Sunday, January 8, 2006
In the coming weeks, Matt Bodie at PrawfsBlawg will be doing an interesting survey of peer-edited law journals:
In the upcoming weeks I will be writing about the specifics regarding peer-review law journals. I'll be taking a sample of such journals and exploring a bit more about who they are and what they do. For each journal, I'll be asking questions such as the following:
- What is the process for submitting to the journal?
- What types of articles does the journal publish?
- Who runs the journal?
- Who are the peer reviewers for the journal?
- What does it mean to have your article published in that journal?
I look forward to reading Matt's forthcoming posts. On a related subject, in a comment to his initial post, I wrote:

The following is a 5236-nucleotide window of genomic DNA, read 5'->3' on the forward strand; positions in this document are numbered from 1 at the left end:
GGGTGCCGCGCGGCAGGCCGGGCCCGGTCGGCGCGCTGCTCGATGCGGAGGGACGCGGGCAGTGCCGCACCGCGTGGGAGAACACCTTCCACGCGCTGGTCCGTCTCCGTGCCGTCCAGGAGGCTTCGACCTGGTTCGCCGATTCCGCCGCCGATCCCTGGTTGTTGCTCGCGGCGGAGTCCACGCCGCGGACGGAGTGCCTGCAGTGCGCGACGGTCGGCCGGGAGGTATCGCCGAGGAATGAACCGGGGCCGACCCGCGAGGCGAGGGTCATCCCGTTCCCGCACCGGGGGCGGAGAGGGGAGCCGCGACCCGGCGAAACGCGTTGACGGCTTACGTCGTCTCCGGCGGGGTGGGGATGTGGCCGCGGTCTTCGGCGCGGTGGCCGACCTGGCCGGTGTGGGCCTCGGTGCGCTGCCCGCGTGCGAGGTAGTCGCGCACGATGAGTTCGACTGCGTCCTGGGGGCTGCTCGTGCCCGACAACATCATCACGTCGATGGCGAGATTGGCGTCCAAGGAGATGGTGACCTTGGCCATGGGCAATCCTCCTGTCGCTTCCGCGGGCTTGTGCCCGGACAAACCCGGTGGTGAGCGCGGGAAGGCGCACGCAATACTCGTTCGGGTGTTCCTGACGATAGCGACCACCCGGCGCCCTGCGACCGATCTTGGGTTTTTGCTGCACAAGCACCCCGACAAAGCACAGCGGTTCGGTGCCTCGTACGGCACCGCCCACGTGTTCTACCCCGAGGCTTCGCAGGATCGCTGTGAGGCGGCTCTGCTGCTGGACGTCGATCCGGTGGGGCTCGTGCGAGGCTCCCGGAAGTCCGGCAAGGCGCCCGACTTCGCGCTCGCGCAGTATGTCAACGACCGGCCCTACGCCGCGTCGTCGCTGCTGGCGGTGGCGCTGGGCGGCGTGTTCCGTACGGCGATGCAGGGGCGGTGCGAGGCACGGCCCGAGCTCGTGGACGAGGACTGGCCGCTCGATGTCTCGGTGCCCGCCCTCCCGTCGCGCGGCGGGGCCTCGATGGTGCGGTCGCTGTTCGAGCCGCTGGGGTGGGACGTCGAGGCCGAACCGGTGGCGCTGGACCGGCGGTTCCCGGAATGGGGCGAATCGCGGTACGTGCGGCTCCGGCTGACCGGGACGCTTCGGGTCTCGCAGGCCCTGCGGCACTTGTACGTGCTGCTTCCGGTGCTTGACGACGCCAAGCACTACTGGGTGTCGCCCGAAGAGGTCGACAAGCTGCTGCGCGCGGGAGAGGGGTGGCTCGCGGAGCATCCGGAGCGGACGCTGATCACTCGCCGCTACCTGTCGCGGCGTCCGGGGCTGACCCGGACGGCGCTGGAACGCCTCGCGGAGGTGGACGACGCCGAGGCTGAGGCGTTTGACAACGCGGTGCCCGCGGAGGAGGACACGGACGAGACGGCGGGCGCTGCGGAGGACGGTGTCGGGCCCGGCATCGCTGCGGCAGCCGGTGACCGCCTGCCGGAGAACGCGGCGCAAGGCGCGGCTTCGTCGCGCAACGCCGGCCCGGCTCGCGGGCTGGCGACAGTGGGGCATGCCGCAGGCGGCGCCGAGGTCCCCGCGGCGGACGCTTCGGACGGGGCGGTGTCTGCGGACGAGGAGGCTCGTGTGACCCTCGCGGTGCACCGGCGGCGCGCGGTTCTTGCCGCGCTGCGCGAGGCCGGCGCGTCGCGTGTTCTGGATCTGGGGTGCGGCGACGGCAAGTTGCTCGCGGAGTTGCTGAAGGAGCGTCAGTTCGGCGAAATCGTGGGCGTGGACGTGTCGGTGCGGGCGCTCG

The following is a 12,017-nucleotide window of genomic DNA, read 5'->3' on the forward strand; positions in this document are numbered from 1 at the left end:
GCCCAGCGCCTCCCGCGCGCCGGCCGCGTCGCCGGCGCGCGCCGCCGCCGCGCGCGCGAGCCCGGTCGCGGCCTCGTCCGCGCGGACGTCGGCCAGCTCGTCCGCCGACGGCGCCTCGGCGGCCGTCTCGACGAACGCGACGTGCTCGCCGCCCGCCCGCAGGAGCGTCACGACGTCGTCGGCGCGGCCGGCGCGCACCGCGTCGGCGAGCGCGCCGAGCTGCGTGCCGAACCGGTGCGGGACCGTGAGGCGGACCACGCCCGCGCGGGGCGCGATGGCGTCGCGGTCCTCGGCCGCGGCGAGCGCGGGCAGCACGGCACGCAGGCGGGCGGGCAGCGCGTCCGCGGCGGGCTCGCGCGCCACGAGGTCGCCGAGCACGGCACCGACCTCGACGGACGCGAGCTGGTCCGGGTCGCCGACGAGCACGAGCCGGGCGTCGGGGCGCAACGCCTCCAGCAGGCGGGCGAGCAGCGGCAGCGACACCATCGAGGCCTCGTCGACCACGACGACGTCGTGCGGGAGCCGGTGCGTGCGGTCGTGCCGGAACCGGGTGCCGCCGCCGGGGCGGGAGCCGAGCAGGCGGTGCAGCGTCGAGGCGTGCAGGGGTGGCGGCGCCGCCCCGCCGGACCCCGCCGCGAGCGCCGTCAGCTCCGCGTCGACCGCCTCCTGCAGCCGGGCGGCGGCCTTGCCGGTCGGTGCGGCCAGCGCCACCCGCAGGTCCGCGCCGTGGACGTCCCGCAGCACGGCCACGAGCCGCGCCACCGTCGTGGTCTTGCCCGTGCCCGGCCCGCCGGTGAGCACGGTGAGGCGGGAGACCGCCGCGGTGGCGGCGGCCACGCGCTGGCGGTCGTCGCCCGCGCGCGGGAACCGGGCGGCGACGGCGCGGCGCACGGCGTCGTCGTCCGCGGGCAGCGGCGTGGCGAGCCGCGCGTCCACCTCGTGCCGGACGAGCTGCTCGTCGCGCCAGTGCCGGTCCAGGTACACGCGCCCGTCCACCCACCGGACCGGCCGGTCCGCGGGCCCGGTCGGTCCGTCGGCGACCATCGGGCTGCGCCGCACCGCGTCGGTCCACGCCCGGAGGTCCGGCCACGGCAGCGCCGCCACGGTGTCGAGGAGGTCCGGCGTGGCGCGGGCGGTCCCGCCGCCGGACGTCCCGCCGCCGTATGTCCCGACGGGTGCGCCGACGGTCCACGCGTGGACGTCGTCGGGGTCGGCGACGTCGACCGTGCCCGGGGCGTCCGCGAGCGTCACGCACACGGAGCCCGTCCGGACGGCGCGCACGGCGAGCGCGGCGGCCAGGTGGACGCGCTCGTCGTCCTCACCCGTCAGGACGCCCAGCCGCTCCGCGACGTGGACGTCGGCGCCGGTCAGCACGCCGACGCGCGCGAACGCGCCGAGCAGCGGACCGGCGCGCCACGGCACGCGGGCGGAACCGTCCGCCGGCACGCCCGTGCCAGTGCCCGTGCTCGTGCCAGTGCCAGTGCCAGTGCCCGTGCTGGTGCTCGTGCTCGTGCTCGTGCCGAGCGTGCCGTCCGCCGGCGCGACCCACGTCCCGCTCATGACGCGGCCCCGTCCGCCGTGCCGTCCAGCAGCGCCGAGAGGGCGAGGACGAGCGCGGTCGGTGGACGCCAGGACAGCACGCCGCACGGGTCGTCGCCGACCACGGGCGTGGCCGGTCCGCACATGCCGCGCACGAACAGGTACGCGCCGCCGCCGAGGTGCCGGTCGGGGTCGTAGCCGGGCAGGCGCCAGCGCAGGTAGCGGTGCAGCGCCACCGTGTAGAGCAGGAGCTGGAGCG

I'd be interested in your thoughts on why there don't seem to be more faculty-edited journals focused on the major common-law doctrinal areas. I'm a property person, and I'd love to see someone establish a faculty-edited property journal. My main working theory (for which I have absolutely no evidence) is that the established professors who could get a journal off the ground with some prestige (say, Carol Rose) are happy with the present system of student edited law reviews. Plus, editing is a lot of work.
I'm aware that the Real Property, Probate, and Trust Journal is peer-edited, but I have in mind something with a more academic focus. If you have any thoughts on this issue, please leave a comment.
[Comments are held for approval, so there will be some delay in posting]